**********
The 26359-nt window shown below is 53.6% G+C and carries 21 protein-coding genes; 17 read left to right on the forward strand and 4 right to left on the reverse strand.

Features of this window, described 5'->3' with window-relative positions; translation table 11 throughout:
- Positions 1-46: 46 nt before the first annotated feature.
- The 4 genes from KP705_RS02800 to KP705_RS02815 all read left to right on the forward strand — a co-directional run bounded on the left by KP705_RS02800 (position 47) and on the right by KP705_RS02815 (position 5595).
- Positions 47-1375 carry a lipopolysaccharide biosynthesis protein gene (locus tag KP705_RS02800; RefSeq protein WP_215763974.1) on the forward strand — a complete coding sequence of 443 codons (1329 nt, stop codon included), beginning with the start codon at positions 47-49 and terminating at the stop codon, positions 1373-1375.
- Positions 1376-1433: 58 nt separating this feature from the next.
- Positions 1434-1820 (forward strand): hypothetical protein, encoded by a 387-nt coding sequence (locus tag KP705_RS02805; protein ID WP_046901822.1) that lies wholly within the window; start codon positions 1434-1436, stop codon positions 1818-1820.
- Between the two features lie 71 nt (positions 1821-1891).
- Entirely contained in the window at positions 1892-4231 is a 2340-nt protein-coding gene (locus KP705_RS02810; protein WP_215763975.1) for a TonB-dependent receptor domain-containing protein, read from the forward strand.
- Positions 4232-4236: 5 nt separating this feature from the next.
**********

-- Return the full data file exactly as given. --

The 26359-nt window shown below is 53.6% G+C and carries 21 protein-coding genes; 17 read left to right on the forward strand and 4 right to left on the reverse strand.

Features of this window, described 5'->3' with window-relative positions; translation table 11 throughout:
- Positions 1-46: 46 nt before the first annotated feature.
- The 4 genes from KP705_RS02800 to KP705_RS02815 all read left to right on the forward strand — a co-directional run bounded on the left by KP705_RS02800 (position 47) and on the right by KP705_RS02815 (position 5595).
- Positions 47-1375 carry a lipopolysaccharide biosynthesis protein gene (locus tag KP705_RS02800; RefSeq protein WP_215763974.1) on the forward strand — a complete coding sequence of 443 codons (1329 nt, stop codon included), beginning with the start codon at positions 47-49 and terminating at the stop codon, positions 1373-1375.
- Positions 1376-1433: 58 nt separating this feature from the next.
- Positions 1434-1820 (forward strand): hypothetical protein, encoded by a 387-nt coding sequence (locus tag KP705_RS02805; protein ID WP_046901822.1) that lies wholly within the window; start codon positions 1434-1436, stop codon positions 1818-1820.
- Between the two features lie 71 nt (positions 1821-1891).
- Entirely contained in the window at positions 1892-4231 is a 2340-nt protein-coding gene (locus KP705_RS02810; protein WP_215763975.1) for a TonB-dependent receptor domain-containing protein, read from the forward strand.
- Positions 4232-4236: 5 nt separating this feature from the next.